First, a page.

Is there an alternative to

xdotool type "a string"

It will be more useful if it is not an X11 app. Because X11 apps seem to be more vulnerable.

Note: I will not use it in a terminal window. So echo is not an alternative to that. echo does not type. It just prints something in terminal.


I've never even heard of xdotool before now, but according to it's gentoo package:

* x11-misc/xdotool
     Homepage:            http://www.semicomplete.com/projects/xdotool/
     Description:         Simulate keyboard input and mouse activity, move and resize windows

it sounds similar to what good old expect does, especially if you don't want X11:

* dev-tcltk/expect
     Homepage:            http://expect.nist.gov/
     Description:         tool for automating interactive applications

Edit: An example on how to use expect can (of course) be found on StackOverflow. Others should be available in expect's documentation and probably in the results of this search.

Wikipedia has some code examples, too. "typing" is done with the send command, while "reading" is done with expect. The manpage also hase some examples to get you started.

  • can you give me an example for type option for expect. – nano - merge me May 21 '14 at 19:30
  • edited my answer – Stefan Schmiedl May 21 '14 at 20:01
  • I could not find any command to type. add it if you know. – nano - merge me May 22 '14 at 13:19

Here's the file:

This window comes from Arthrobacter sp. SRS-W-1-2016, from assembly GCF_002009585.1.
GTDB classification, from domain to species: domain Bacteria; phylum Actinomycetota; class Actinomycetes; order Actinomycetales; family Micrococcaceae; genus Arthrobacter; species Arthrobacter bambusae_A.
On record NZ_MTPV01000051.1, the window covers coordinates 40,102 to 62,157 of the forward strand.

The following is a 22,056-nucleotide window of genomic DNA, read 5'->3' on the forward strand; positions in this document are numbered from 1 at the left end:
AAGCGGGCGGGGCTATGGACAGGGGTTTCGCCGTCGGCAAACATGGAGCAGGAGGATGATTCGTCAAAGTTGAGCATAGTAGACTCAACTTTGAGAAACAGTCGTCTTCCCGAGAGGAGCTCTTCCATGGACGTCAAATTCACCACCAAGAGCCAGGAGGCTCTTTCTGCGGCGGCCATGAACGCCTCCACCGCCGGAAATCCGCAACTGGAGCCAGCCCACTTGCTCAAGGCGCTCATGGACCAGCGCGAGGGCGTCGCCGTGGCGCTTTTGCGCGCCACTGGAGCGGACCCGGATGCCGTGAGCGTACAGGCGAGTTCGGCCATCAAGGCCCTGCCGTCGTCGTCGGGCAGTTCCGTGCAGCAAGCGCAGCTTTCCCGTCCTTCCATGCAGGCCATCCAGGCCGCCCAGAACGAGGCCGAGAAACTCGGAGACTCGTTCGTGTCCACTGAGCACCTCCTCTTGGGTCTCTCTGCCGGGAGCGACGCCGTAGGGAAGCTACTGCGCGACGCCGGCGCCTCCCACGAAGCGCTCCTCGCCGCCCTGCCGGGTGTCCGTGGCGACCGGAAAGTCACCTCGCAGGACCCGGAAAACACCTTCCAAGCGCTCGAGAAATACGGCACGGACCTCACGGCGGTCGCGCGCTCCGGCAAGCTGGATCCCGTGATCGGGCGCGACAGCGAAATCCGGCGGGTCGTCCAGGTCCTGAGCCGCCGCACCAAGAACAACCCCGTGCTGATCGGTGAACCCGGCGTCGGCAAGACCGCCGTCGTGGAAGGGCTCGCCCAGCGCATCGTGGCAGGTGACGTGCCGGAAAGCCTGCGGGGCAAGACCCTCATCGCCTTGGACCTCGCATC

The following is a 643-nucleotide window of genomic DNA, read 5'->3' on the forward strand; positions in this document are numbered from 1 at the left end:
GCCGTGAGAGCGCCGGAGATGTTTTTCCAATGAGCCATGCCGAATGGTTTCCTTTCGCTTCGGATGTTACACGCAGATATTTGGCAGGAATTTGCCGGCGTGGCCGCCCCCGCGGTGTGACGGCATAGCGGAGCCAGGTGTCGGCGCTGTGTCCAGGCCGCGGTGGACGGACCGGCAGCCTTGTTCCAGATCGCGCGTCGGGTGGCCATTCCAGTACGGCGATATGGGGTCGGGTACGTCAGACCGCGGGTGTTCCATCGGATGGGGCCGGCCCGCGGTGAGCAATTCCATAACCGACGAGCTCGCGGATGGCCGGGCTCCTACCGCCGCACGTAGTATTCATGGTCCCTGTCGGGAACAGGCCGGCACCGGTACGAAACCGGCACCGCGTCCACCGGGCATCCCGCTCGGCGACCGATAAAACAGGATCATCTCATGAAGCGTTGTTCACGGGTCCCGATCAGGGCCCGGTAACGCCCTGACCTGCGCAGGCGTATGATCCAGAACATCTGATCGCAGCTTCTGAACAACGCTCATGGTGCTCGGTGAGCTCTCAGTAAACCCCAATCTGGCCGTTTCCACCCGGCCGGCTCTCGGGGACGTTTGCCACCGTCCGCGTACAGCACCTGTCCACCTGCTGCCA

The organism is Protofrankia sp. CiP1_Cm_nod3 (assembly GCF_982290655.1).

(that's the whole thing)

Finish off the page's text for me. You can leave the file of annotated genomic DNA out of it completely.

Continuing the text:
• that would be great if you add a command to type "hello" for me. the command send "hello" does not type. – nano - merge me May 22 '14 at 19:25
  • Since you were using xdotool, you are in a gui, but it would help to know what distro and desktop environments you are using. – Joe May 25 '14 at 19:21

If your desktop environment is Gnome or KDE (not sure if this will work anywhere else - and no idea about Gnome 3), then AutoKey is probably exactly what you're looking for (and a lot more!)

AutoKey does a lot of what xdotool does, but lets you configure everything in a GUI. It's a full keyboard/mouse event scripting system with phrases and scripting in Python3. Find info here with installation instructions here.

Normal output from AutoKey appears to your system as if you typed it on your keyboard, so no API or other changes to your applications are necessary.

In the simplest case, you define a phrase with an abbreviation and, optionally, a hotkey. When you type the abbreviation followed by a trigger character such as enter or tab (or press the hotkey), the abbreviation is replaced by the text of your phrase. There are a number of additional options controlling exactly how this works.

If you need to get more sophisticated, you can write an AutoKey script.

AutoKey scripts are written in Python3 which means that they are only limited by you coding ability. They can do almost anything (even invoke xdotool).

The current version is 0.95. If your package manager has an older version, you would be very much better off using the PPA or installing from source.

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